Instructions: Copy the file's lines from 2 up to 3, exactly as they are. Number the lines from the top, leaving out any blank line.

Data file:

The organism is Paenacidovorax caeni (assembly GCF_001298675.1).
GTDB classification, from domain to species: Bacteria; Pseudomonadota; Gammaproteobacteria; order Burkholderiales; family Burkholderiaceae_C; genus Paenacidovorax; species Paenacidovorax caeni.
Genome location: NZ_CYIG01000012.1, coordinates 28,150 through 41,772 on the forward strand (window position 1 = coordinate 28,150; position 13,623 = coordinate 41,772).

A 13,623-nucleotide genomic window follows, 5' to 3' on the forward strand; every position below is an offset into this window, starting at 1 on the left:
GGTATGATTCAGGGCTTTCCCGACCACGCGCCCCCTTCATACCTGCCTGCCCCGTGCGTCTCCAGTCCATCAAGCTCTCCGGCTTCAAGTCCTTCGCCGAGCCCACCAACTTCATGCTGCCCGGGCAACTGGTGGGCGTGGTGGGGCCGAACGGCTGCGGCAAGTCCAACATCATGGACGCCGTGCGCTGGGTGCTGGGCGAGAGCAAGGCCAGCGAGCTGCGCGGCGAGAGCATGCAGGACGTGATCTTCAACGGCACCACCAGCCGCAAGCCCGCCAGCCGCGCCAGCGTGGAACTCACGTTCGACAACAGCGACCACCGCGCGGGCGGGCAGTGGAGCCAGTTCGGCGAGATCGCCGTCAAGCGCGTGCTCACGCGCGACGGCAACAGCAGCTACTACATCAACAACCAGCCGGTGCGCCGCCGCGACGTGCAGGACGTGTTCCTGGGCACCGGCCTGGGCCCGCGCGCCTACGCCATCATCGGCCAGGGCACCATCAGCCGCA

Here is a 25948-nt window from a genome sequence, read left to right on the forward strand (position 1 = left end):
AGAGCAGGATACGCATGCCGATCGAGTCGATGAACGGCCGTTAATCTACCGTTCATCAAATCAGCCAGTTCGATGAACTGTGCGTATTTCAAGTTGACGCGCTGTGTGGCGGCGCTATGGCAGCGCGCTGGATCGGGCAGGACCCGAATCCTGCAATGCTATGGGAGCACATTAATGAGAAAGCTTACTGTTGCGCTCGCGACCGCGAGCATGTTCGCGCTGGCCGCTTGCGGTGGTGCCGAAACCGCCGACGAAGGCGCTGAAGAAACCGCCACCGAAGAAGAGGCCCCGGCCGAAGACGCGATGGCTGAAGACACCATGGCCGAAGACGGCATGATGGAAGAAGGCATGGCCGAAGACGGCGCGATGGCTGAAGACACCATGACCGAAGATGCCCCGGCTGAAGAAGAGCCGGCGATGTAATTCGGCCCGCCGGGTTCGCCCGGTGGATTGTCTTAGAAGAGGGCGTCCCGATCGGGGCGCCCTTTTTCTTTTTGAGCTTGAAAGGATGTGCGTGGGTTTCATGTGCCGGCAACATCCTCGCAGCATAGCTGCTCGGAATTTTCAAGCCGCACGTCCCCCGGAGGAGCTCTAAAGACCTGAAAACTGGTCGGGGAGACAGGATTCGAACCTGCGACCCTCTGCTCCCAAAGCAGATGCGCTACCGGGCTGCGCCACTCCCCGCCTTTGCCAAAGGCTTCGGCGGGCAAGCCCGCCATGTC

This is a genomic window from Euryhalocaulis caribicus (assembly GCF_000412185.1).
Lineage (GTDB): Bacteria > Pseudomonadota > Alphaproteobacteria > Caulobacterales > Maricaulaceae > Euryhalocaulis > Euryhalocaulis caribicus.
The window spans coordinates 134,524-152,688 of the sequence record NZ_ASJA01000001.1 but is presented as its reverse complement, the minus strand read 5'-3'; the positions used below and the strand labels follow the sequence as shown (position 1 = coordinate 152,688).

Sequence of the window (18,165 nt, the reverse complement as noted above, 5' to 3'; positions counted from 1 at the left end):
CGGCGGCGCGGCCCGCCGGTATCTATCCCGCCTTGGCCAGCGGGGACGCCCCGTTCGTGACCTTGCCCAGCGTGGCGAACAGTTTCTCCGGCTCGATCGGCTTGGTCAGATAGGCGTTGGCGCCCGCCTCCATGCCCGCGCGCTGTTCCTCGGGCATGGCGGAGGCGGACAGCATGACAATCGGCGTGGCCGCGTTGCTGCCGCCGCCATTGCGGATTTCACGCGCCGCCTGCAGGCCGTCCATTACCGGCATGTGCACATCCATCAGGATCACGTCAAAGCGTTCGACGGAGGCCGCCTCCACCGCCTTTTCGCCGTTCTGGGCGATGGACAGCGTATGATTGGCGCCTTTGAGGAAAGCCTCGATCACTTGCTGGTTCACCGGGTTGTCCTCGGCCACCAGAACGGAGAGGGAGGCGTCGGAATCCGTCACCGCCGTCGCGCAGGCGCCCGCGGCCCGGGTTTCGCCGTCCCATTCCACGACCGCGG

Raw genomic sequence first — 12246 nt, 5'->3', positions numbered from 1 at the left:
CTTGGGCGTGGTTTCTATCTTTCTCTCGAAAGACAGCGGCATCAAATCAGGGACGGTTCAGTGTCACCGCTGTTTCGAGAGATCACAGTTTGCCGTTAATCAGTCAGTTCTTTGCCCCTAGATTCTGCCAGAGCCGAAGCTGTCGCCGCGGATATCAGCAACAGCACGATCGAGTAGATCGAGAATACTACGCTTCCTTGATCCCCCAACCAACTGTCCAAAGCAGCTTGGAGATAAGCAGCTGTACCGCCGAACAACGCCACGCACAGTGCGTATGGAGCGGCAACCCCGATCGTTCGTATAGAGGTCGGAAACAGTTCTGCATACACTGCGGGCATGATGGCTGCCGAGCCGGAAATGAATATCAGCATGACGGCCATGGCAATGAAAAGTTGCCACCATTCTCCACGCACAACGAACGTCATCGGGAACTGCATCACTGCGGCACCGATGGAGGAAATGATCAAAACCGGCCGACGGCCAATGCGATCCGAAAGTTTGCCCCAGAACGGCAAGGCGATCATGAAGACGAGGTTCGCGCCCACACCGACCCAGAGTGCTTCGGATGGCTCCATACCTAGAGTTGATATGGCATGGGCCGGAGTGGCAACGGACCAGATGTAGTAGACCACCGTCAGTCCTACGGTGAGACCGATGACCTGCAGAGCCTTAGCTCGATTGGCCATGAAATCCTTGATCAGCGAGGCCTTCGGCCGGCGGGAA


GTDB classification, from domain to species: Bacteria; Pseudomonadota; Gammaproteobacteria; order Burkholderiales; family Burkholderiaceae_C; genus Paenacidovorax; species Paenacidovorax caeni.
Genome location: NZ_CYIG01000012.1, coordinates 28,150 through 41,772 on the forward strand (window position 1 = coordinate 28,150; position 13,623 = coordinate 41,772).